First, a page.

- Multi-media Books
- Many books are produced using different print media but the books in this category include atypical book processes, such as sewing machine stitching and typewriting, and non-traditional materials such as fabric, plastic, sandpaper and, in a few cases, found objects.
- Scrolls & Concertina Books
- In essence the structure of a scroll and a concertina book is the same, except the former is rolled and the latter is folded. For this reason they are placed together here even though the dynamic of reading differs between the two.
- Books in this category have been printed using a photocopier. Once gritty and low quality, the technology of the photocopier has become progressively more sophisticated and with the advent of digital source material they are no longer purely 'photo'copiers.
- Letterpress Books
- Letterpress, a relief process, once the mainstay for printing text, is still in use or has been revived in some small press establishments. The books included here have been in part or in entirety printed using letterpress equipment.
- Catalogue Works
- Although complete in themselves and not simply a list of the exhibited works, the books in this category are produced as an adjunct to an exhibition. Most importantly they can be read without any reference to the exhibition that was.
- Poetry/Proses/Text Works
- These books have poems or a prose text as the core of the work, which might or might not be paired with graphics or photographs. They are in some cases examples of the artist and/or writer as publisher.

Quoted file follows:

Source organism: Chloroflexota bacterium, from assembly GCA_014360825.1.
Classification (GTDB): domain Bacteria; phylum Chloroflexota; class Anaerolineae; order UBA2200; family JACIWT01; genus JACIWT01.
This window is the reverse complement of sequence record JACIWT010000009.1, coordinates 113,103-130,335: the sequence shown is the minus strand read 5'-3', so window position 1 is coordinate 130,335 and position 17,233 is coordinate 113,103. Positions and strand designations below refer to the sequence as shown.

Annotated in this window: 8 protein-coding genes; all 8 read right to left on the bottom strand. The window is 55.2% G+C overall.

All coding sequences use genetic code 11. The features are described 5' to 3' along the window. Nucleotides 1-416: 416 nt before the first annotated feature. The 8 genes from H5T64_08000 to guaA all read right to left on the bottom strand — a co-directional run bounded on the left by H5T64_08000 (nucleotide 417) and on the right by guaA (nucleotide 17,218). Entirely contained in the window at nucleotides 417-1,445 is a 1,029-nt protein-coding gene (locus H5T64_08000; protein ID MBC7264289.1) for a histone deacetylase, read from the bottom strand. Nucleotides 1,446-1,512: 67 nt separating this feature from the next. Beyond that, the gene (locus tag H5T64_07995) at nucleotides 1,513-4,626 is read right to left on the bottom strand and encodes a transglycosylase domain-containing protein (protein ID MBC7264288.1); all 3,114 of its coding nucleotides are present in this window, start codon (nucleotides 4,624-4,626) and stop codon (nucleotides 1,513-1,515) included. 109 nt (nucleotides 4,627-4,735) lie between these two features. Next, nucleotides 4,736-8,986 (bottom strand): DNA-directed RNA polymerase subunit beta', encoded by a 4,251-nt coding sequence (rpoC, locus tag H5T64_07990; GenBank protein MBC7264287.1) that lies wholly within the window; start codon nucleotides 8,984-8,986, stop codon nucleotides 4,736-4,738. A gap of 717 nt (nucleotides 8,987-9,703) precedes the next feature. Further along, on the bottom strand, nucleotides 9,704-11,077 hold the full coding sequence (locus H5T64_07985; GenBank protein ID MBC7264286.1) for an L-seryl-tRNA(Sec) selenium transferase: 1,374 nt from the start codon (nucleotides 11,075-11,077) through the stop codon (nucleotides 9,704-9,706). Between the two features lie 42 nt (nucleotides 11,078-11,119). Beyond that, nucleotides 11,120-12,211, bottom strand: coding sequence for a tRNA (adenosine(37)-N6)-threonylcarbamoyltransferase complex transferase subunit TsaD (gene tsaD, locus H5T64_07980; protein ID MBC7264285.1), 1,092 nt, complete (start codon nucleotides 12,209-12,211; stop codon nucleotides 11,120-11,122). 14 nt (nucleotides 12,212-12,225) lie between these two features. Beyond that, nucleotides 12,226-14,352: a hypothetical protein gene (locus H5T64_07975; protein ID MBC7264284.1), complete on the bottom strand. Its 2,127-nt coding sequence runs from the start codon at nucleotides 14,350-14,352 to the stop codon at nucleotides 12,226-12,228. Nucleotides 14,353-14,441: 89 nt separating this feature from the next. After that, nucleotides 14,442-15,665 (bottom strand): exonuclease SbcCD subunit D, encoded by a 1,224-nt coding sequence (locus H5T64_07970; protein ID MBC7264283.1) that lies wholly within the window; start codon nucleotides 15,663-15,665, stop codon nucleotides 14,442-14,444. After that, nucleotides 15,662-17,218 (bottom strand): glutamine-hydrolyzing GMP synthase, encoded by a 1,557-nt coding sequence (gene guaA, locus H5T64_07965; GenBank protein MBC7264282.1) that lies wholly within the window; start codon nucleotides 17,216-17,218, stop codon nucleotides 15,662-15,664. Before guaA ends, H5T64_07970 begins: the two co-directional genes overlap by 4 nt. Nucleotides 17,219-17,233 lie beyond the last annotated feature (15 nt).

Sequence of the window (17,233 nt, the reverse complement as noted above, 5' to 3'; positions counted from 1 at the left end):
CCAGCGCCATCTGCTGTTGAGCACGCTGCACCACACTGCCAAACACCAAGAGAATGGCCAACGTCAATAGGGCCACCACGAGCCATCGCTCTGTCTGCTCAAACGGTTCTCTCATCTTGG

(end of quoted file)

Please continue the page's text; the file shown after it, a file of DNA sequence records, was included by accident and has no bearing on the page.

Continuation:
- Unbound Works
- Until the early 19th century books were sold unbound and the purchaser saw to the binding. The tradition of the unbound book was once again picked up almost 100 years later by the French publishers of livres illustrés. However, artists have used it structurally to indicate a looseness of the narrative. It also allows for the possibility for the work to be exhibited.
- The books in this category contain a collection of otherwise individual works, by the same artist or by a group of artists, usually on a related theme, and published together.
- Digital Books
- Although it is common for a variety of digital processes to be used in pre-press work regardless of the final print process, they are also used for books that will be digitally printed. The works in this category are from inkjet, laser and giclée printers.
- Rubber Stamped Books
- The rubberstamp, one of the most direct means of printing, has been used in these works, in some as the sole medium and in others as a crucial adjunct.
- Dynamic Page Books
- Books without text or image bypass every category. Although every book is a dynamic structure, these works have had everything else stripped away, so there is nothing left but the dynamism. This category also includes those books where the paper itself is the subject of the book.
- Offset Books
- Offset printing, a high quality, high speed printing process, has been the most common medium of mass produced books and magazines for decades. Recently the quality of digital printing has almost reached similar standards.
- Relief Print Books
- Relief printing is the traditional print medium of the book. These are books that have been printed using woodcuts, wood engravings and/or linocuts and in some cases letterpress type, either metal and/or wood. Photopolymer plates can be used as relief printing blocks.
- Intaglio Print Books
- Etchings, engravings, aquatints and drypoints are all intaglio printing processes. Photopolymer plates can also be printed intaglio. Books using collographs have also been included in this category.
- Planographic Print Books
- Lithography, originally printing from limestone and then from specially prepared zinc or aluminum plates, was developed in Germany in the late 18th-century. Soon after came chromolithographic printing. Offset printing is also a planographic process. Chemical release transfer printing is also included in this category.
- Serigraph Print Books
- Serigraphy is the official term for prints made using a (silk) screen or screen printing. Also included in this category because of the use of the screen are books with paper pulp printed image and text, a process developed by Tim Mosely of Silverwattle Bookfoundry.